Music Interviews

Neneh Cherry: “All you need to do is look out the window if you need to get the blues” – Interview

Neneh Cherry

Neneh Cherry

Neneh Cherry looks supremely relaxed. We meet in the Spitalfields offices of her PR company, the light, airy space with its neutral colours offering a personable, friendly vibe. East London is something of a home from home for her. Whilst she is now based in Stockholm, she also has family over here. It must therefore be an ideal location to work – refreshing but also familiar.

“I’m here for promo, but also for some recording,” she explains. Is the recording for a new solo album, something that seems to have been on the cards for quite some time? “I’ve stopped and started a bit on this, it hasn’t been the right time or place. I seriously started on it about six months ago.” Can she reveal any more details at this stage? I’ve been working with Cameron (McVey) and Paul Simm. We’re going to farm some of the music out to a few different people I think. Obviously I’ve been doing The Cherry Thing at the same time.

The Cherry Thing, the primary reason for our conversation, is a collaborative album made with Norwegian riot jazz act The Thing. It is a wonderfully bold and unexpected move for a major pop artist, yet throughout our conversation, Neneh is keen to emphasise its continuity with the rest of her career, asserting her credentials as an artist for whom a certain degree of bravery and experimentation is vital, something that runs right back to her days of spontaneity and immediacy in Rip Rig + Panic. Cherry certainly seems at least partially immune to the ageing process – still appearing youthful and fresh. It’s easy to believe that energy and urgency are still qualities well within her grasp.

She has an articulate and perhaps fatalistic outlook on the project: “It’s like a meteor crash that needed to happen. The Thing have been around since about 2000 and, obviously named themselves after one of my Dad’s tracks (Neneh’s stepfather is Don Cherry, the legendary avant garde jazz trumpeter and composer). Id been checking them out for a while and I just loved their sound.” So how did the Cherry connection turn into an actual, working collaboration? “I have a friend in Stockholm – Connie Lindstrom – he’s a massive music fan and a big fan of my Dad’s music and runs different clubs in Stockholm. When Cameron and I moved the family over to Stockholm, Connie became kind of a lifeline. He was running a very leftfield club at that point called The Owl. Two and a half years ago, when I got to the point when I felt it was my time to do it, we started on an idea of having a little production house for various projects we were doing. Cameron has seen The Thing and just felt we had to do something, and Connie brought us together. They were interested, too, of course, that was an important element.”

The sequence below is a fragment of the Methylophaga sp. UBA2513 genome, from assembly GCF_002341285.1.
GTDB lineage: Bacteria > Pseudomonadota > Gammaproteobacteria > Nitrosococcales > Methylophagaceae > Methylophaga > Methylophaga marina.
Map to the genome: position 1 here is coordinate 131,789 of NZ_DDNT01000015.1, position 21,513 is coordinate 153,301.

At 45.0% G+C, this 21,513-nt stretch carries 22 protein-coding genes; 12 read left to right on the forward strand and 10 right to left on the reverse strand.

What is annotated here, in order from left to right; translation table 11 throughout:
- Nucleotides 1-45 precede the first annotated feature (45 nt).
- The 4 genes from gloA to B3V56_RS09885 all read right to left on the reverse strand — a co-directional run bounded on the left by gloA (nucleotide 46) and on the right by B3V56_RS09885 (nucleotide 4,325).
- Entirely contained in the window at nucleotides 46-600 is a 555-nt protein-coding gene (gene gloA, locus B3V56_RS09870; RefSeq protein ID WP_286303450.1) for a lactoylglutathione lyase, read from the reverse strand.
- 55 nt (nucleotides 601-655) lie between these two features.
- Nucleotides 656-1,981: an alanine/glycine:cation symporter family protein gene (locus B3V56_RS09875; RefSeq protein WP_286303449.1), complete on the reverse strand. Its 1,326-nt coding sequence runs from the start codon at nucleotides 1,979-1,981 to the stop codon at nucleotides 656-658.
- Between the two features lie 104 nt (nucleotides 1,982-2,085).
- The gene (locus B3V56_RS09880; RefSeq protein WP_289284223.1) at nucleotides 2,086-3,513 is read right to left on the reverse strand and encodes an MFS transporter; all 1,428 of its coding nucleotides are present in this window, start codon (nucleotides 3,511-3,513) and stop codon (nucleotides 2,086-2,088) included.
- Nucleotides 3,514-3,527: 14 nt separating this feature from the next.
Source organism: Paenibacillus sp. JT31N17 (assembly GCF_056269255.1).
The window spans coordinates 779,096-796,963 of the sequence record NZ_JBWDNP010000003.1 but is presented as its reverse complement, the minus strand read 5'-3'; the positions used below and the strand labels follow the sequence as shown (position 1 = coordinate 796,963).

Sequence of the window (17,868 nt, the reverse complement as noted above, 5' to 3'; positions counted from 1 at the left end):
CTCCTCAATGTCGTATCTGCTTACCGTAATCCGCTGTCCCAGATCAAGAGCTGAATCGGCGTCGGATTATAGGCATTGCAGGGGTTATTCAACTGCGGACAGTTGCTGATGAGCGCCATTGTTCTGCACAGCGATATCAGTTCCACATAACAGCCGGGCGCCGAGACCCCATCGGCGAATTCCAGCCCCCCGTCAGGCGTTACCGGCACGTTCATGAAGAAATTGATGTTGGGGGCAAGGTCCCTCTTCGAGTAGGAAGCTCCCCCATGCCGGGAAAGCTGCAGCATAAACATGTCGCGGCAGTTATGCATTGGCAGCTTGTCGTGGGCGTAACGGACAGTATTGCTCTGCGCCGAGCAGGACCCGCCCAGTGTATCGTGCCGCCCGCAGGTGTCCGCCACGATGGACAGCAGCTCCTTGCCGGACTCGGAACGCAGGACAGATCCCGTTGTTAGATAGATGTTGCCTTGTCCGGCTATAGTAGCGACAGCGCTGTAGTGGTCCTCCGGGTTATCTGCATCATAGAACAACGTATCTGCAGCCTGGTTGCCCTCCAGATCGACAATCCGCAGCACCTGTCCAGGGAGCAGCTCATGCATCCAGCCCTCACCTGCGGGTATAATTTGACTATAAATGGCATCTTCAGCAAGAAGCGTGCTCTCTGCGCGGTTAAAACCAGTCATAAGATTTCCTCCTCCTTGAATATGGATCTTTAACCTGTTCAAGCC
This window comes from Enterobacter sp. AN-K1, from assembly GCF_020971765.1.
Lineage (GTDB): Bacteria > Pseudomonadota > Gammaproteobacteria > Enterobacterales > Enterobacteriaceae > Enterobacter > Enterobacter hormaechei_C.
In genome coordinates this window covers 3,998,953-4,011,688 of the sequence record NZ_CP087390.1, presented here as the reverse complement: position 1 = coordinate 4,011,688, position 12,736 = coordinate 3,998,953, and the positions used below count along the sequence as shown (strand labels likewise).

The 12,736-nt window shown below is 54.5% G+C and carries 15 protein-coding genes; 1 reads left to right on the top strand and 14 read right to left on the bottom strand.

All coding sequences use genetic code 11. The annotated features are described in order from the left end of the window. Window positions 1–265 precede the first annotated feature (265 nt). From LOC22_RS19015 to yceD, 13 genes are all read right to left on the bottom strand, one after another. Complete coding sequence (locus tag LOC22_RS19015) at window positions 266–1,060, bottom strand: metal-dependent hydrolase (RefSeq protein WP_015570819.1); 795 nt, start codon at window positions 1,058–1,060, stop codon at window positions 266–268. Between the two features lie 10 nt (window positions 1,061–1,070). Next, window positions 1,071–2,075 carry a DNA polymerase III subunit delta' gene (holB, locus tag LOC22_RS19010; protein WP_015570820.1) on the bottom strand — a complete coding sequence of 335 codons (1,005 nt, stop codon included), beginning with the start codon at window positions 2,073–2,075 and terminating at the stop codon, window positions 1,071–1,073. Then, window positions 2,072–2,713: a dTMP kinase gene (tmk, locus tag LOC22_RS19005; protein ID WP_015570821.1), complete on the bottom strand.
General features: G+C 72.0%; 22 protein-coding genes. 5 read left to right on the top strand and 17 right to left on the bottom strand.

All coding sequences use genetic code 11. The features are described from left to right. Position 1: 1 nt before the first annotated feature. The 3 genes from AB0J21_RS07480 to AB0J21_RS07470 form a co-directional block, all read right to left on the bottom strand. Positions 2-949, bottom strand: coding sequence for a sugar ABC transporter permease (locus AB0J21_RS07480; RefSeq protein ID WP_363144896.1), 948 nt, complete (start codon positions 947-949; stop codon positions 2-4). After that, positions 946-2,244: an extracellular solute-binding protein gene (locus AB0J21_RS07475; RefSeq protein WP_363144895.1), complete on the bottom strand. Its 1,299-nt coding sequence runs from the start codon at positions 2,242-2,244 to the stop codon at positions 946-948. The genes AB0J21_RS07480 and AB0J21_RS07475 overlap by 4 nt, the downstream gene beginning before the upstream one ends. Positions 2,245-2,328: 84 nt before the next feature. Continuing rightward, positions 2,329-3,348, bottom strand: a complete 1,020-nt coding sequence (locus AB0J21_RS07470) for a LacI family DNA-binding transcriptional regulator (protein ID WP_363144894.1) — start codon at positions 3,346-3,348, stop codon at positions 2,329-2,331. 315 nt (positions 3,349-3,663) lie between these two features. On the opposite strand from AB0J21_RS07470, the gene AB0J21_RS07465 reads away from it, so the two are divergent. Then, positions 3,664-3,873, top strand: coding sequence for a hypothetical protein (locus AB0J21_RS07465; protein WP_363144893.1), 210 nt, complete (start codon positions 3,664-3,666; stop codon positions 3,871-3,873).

From there, Cherry convened with The Thing in London a year and a half ago, recording three tracks in the same number of takes. Well, thats jazz, isn’t it? It must have been a long way from the more intensive studio approach of her solo albums – how did she find the radical, spontaneous approach? She is particularly emphatic in her response: “I think it was kind of life saving actually. I’d maybe got a bit lost in the studio approach and lost some confidence. I didn’t lose direction as such, but maybe lost some of the core – I’d become a bit self-conscious about singing. With this, I felt myself coming back and felt reborn because its where I’m from. I guess I can easily say this now, having done The Cherry Thing – but I’m at my best in this free space, when I’m improvising.”

What role did the band play in all this? Whilst there isn’t much in the way of conventional jazz vocal improvising on the album (it is, perhaps mercifully, free from extended scat solos), there is certainly a real elasticity and interaction. “The Thing are a powerhouse! It’s so muscular and its raw. They’re so committed. There’s no fucking around with these guys – they’re just THERE.” That surely could have been intimidating? “Well, I was nervous. I mean, they’re a band, they do lots of other things and they’re fucking amazing musicians and here I am – what can I bring to this? Are they going to be really disappointed? What if it’s really weird? But in the end, it wasn’t going to work unless we were all there and in the moment.” Having so much radical music around when she was young must have helped: “Yes, there were lots of people around me with a certain degree of fearlessness and that has certainly inspired me.” Also, the challenge could surely not have been one way – it must have been a bit unusual for The Thing to suddenly be working with songs: “I think that’s why we’ve chosen some of the songs we have. Although they do have structures, within the forms, things can be moved around. It wasn’t like ‘here comes the chorus! here comes the chorus!’ There was always space for freestyling.”